Don't forget, the yeast can produce beer for them (at least if they bring some barley and hops along next time)
3725 posts • joined 24 Apr 2007
After the FCC is built, no doubt they will want something even bigger. In astronomy, we have a related syndrome called "aperture fever" (and a tendency to run out of superlatives when thinking of names: what do we do after the Extremely Large Telescope? Outrageously Large Telescope? Obscenely Large Telescope? Humongous Telescope?). I wonder what they call it in particle physics? Circular fever?
Not so much bad, but more a wicked sense of humour, I would suggest.
Anyway, the only mild drawback I would see is that the Iron Maiden song is now playing in my mind on an endless loop. Quite like the song, and it is better than my mind for reasons best left uninvestigated hearing the aircraft engine on my flight back home distinctly playing "Jolene" by Dolly Parton for half of the trip. The other half it was playing Ozzy Osborne's "Crazy Train", so that was alright.
Besides, the smoke is also harmful to non-smokers. I have never smoked in my life*, being allergic to even small quantities of tobacco smoke (pot is even worse in that respect), so I am spared the difficulty of quitting. I will applaud anyone's effort to stop, however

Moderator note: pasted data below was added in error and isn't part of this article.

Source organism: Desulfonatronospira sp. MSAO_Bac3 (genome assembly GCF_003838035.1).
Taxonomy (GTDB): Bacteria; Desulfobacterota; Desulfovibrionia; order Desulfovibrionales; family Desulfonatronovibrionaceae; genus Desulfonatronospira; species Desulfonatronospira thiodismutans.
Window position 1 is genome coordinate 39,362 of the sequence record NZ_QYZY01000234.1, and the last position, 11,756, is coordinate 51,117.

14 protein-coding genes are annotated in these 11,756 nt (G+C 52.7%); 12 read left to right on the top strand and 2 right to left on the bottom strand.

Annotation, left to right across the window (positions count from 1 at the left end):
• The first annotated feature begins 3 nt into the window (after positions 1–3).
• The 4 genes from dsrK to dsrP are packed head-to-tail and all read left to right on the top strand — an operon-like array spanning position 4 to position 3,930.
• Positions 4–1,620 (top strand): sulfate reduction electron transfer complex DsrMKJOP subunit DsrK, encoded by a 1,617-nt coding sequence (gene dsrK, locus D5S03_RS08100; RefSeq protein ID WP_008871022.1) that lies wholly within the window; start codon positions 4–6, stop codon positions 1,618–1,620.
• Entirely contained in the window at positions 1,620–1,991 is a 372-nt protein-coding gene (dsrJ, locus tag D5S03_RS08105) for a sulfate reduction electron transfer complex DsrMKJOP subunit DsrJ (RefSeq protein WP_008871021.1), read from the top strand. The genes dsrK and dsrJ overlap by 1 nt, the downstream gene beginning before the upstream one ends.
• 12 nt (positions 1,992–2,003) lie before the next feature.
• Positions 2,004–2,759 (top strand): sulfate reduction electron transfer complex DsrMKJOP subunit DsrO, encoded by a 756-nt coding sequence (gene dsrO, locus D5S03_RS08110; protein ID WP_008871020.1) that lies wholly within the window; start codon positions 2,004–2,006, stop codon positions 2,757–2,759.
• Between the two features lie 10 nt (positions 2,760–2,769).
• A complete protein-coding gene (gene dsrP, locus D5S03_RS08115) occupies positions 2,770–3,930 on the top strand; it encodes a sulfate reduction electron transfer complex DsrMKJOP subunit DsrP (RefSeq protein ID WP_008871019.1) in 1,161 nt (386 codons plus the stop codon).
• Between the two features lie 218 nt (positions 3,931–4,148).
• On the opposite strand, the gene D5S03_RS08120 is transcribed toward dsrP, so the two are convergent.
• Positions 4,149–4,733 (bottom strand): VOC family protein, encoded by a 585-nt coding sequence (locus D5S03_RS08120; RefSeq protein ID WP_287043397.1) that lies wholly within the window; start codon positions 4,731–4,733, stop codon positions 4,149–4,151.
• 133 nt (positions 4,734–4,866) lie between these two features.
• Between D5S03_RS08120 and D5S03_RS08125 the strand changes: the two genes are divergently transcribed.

* Tobacco, that is. I have smoked duck, chicken, salmon, mackerel and a few other species of fish. Whisky-marinated and cedar-wood-smoked salmon is to die for. Tobacco, by contrast is to die off
I remember writing simple MS-DOS programs that could (harmlessly) crash a computer, basically by catching interrupt 9 (keyboard) and processing it with my own interrupt handler, which did little else than IRET, effectively ignoring any keyboard input. We had two versions: crash.exe and hang.exe. Both did essentially the same, but hang cleared the screen and printed "Your computer has crashed", whereas crash made the entire screen blink as well, along with producing an annoying beeping sound. I just put these amongst the programs people were supposed to use, and waited to see which users were inquisitive and adventurous enough to find and then run these executables. I did not have to wait long before I was called to a computer that was beeping its top off, with an annoying flashing screen. I asked the used what he thought a program named "crash" would do, and got a rather sheepish look. They generally tried (in vain) to reset the machine using ctrl-alt-del, but hey, that is keyboard input, so got ignored. The trusty old reset button on the front of the beige box was the only way out. I didn't tell them that. Otherwise they would know what to do when next they tried hang.exe.
We had one sysadmin (who is no longer with us) who tended not to like automating stuff too much. This meant that whenever we needed new accounts for students or guests, he would fiddle around a while, and give you a list of new user names and (temporary) passwords on a bit of paper. I learnt the hard way, after many complaints by students, that it paid to check all accounts manually, to see if
a) the login actually worked,
b) things like home directories had actually been made for each account, and
c) that account A didn't by default write in home directory B and vice-versa.
I currently administer a small compute server used for teaching and research, and I have never been able to replicate these kinds of errors when using "adduser" to create new accounts.